bridegroom  - The word translated as "bridegroom" is a male form of the adjective meaning "bridal," hence, "groom" or, if plural, "the wedding couple." This was the person who plays a central role in a celebration, or, as we would say, "a celebrity." The point is that he is the one who can get the girls into the party.

came;  -- The word translated as "came" primarily means "to start out" but Christ usually uses it to mean "come" but not always. It indicates movement, especially its beginning, without indicating a direction toward or away from anything, so it works either as "come" or "go," but it is more like our phrase "being underway." Our English word "show up" captures both the "start" and "come" ideas. See this article for more.

and -- The Greek word translated as "and" is used as the conjunction "and", but it also is used to add emphasis ("also").

they -- (CW) The word translated as "they" is the Greek definite article, without a noun, it has the sense of "the one." The Greek article is much closer to our demonstrative pronouns ("this", "that", "these", "those") than the English "the." See this article for more.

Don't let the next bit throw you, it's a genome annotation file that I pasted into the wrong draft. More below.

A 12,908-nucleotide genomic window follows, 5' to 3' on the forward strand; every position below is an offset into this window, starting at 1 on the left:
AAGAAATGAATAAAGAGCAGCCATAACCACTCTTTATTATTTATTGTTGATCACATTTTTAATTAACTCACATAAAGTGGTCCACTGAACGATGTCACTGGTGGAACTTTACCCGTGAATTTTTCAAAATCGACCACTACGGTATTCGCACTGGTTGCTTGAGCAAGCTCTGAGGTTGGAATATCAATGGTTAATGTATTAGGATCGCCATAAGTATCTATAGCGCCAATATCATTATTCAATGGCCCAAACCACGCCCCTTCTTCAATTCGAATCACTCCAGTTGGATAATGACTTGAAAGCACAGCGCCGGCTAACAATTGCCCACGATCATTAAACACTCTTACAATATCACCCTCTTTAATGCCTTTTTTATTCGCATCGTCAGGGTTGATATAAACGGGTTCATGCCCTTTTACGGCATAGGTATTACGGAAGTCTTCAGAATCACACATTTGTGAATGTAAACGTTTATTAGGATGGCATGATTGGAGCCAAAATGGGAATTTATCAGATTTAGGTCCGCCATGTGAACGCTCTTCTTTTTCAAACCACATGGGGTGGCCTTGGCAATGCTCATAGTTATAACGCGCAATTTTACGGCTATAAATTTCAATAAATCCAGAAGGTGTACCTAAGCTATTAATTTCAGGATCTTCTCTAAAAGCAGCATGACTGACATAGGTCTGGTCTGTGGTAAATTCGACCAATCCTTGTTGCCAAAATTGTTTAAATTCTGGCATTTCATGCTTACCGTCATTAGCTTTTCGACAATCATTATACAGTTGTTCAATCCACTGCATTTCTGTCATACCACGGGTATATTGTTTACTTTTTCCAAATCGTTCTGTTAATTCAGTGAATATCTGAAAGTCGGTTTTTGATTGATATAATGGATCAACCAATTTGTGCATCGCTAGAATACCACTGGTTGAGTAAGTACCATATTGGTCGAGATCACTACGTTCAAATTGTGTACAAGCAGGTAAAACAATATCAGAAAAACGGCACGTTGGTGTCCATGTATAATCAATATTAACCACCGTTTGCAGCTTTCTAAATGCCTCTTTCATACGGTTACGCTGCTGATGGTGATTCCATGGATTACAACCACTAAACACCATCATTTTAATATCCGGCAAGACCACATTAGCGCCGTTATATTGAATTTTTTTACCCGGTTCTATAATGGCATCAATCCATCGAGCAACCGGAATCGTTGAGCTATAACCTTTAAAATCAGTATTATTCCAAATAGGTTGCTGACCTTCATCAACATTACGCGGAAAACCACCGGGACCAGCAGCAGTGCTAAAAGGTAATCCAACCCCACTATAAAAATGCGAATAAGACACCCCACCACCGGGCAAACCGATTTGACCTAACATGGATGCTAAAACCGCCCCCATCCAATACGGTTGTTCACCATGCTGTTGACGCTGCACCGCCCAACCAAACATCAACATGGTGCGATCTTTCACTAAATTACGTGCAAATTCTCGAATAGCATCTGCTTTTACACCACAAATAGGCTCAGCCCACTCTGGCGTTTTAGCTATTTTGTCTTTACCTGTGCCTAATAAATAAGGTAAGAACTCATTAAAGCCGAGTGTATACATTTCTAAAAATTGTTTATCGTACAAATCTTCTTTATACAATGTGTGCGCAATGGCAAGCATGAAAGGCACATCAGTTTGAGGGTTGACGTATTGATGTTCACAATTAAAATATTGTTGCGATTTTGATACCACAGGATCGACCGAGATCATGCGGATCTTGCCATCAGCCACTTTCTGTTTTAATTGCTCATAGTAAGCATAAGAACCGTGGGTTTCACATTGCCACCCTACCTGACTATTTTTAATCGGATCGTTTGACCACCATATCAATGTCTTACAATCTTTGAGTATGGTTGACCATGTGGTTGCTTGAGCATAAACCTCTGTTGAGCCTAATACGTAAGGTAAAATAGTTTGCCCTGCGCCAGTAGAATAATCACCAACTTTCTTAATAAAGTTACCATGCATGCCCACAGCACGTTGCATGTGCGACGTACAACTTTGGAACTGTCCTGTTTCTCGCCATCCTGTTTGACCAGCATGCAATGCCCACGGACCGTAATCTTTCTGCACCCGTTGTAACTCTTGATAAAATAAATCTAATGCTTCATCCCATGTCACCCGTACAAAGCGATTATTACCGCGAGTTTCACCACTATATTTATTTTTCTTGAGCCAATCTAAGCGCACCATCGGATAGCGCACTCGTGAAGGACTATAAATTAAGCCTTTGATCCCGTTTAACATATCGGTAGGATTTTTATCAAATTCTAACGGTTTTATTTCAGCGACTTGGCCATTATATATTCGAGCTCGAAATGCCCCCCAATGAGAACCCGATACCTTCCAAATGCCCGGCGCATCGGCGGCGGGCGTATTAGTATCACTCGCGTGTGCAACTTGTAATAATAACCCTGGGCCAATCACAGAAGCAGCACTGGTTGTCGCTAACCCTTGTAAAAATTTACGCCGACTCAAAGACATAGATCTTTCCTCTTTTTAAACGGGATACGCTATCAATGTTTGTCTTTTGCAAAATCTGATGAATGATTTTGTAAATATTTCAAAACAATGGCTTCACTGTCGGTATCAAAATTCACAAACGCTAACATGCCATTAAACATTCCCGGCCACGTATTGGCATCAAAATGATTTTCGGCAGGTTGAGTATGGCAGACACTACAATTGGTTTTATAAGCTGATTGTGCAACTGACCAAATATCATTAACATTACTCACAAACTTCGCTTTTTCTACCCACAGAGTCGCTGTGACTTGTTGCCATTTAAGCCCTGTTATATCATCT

that were -- (IW) There is nothing that can be translated as "that were" in the Greek source. There is no verb here at all.

ready  - "Ready" is from a noun that means "at hand", "ready", "prepared", of persons, "ready", "active", "zealous," of the mind, "ready", "bold."

went in  - "Went in" is from a word that means "go or come into" and has the double meaning of "coming into one's mind."

with   -- "With" is the Greek word that usually means "with" or a related concept such as "among" or "by the means of".

him - The word translated as "him" here is the Greek word commonly translated as pronouns in English,

to -- The word translated as "to" means "into" a place, "towards" as a direction, "in regards to" a subject, and "up to" limits in time and measure.